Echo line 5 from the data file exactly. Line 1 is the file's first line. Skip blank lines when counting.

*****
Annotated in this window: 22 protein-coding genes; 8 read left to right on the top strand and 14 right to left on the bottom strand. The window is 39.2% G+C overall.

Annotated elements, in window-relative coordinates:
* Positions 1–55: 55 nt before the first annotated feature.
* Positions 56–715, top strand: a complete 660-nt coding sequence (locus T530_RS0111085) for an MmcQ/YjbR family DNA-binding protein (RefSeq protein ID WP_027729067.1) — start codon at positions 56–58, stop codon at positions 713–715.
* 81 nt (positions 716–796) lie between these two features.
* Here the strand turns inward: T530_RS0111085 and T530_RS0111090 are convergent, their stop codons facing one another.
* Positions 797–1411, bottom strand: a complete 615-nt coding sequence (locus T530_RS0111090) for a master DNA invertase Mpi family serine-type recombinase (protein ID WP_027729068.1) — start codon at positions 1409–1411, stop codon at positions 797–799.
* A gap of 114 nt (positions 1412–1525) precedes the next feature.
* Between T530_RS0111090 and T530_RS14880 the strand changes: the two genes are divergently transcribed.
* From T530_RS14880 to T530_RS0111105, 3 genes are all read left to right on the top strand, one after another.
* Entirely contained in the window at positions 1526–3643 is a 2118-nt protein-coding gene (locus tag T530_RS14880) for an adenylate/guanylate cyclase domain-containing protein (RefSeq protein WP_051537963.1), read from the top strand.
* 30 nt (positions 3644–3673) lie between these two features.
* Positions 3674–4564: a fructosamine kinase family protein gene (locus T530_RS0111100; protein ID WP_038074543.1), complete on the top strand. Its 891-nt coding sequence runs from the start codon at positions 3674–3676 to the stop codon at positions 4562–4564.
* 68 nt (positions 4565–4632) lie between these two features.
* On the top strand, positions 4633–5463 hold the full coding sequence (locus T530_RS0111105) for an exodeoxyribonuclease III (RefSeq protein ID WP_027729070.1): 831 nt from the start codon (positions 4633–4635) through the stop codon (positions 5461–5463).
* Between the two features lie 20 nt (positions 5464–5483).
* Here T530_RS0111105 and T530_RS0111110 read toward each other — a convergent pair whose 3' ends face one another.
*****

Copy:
* 81 nt (positions 716–796) lie between these two features.